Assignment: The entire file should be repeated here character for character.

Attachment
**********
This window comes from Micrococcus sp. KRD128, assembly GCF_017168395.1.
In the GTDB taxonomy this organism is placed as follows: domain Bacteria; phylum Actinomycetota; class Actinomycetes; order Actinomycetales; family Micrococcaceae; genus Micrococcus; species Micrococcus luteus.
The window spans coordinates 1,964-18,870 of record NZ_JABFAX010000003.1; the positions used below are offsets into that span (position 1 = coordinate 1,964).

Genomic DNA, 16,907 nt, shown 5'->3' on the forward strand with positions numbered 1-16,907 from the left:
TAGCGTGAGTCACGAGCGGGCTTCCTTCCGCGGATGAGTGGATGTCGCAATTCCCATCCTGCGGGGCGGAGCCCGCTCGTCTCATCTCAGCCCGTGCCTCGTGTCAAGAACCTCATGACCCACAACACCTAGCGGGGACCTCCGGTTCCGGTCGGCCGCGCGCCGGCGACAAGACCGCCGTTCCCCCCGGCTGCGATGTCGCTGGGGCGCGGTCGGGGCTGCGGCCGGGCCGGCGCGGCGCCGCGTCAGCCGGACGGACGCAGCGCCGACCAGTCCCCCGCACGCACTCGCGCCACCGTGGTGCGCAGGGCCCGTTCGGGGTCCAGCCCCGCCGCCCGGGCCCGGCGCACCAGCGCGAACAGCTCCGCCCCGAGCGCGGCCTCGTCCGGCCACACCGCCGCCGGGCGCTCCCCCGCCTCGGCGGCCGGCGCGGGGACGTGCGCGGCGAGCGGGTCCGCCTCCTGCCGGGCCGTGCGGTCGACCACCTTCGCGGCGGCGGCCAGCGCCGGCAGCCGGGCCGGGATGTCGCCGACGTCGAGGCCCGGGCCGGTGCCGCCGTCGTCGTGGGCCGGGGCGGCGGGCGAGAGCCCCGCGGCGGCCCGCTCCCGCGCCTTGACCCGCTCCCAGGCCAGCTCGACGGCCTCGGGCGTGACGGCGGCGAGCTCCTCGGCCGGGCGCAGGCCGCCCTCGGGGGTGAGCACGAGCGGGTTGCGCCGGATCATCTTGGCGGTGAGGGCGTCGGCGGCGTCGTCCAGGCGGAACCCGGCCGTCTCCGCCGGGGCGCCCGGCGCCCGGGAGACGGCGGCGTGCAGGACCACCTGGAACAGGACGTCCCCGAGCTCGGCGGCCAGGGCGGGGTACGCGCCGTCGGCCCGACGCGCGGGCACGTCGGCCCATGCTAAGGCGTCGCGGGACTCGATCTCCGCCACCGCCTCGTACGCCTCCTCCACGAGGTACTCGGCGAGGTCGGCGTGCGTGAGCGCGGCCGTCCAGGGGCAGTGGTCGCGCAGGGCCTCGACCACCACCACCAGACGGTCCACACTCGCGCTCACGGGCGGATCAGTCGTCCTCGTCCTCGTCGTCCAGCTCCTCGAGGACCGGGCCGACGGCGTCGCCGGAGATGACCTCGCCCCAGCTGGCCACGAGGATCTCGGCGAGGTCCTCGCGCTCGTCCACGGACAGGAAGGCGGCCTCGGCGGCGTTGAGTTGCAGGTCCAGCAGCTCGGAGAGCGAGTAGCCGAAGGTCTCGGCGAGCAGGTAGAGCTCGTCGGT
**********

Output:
This window comes from Micrococcus sp. KRD128, assembly GCF_017168395.1.
In the GTDB taxonomy this organism is placed as follows: domain Bacteria; phylum Actinomycetota; class Actinomycetes; order Actinomycetales; family Micrococcaceae; genus Micrococcus; species Micrococcus luteus.
The window spans coordinates 1,964-18,870 of record NZ_JABFAX010000003.1; the positions used below are offsets into that span (position 1 = coordinate 1,964).

Genomic DNA, 16,907 nt, shown 5'->3' on the forward strand with positions numbered 1-16,907 from the left:
TAGCGTGAGTCACGAGCGGGCTTCCTTCCGCGGATGAGTGGATGTCGCAATTCCCATCCTGCGGGGCGGAGCCCGCTCGTCTCATCTCAGCCCGTGCCTCGTGTCAAGAACCTCATGACCCACAACACCTAGCGGGGACCTCCGGTTCCGGTCGGCCGCGCGCCGGCGACAAGACCGCCGTTCCCCCCGGCTGCGATGTCGCTGGGGCGCGGTCGGGGCTGCGGCCGGGCCGGCGCGGCGCCGCGTCAGCCGGACGGACGCAGCGCCGACCAGTCCCCCGCACGCACTCGCGCCACCGTGGTGCGCAGGGCCCGTTCGGGGTCCAGCCCCGCCGCCCGGGCCCGGCGCACCAGCGCGAACAGCTCCGCCCCGAGCGCGGCCTCGTCCGGCCACACCGCCGCCGGGCGCTCCCCCGCCTCGGCGGCCGGCGCGGGGACGTGCGCGGCGAGCGGGTCCGCCTCCTGCCGGGCCGTGCGGTCGACCACCTTCGCGGCGGCGGCCAGCGCCGGCAGCCGGGCCGGGATGTCGCCGACGTCGAGGCCCGGGCCGGTGCCGCCGTCGTCGTGGGCCGGGGCGGCGGGCGAGAGCCCCGCGGCGGCCCGCTCCCGCGCCTTGACCCGCTCCCAGGCCAGCTCGACGGCCTCGGGCGTGACGGCGGCGAGCTCCTCGGCCGGGCGCAGGCCGCCCTCGGGGGTGAGCACGAGCGGGTTGCGCCGGATCATCTTGGCGGTGAGGGCGTCGGCGGCGTCGTCCAGGCGGAACCCGGCCGTCTCCGCCGGGGCGCCCGGCGCCCGGGAGACGGCGGCGTGCAGGACCACCTGGAACAGGACGTCCCCGAGCTCGGCGGCCAGGGCGGGGTACGCGCCGTCGGCCCGACGCGCGGGCACGTCGGCCCATGCTAAGGCGTCGCGGGACTCGATCTCCGCCACCGCCTCGTACGCCTCCTCCACGAGGTACTCGGCGAGGTCGGCGTGCGTGAGCGCGGCCGTCCAGGGGCAGTGGTCGCGCAGGGCCTCGACCACCACCACCAGACGGTCCACACTCGCGCTCACGGGCGGATCAGTCGTCCTCGTCCTCGTCGTCCAGCTCCTCGAGGACCGGGCCGACGGCGTCGCCGGAGATGACCTCGCCCCAGCTGGCCACGAGGATCTCGGCGAGGTCCTCGCGCTCGTCCACGGACAGGAAGGCGGCCTCGGCGGCGTTGAGTTGCAGGTCCAGCAGCTCGGAGAGCGAGTAGCCGAAGGTCTCGGCGAGCAGGTAGAGCTCGTCGGT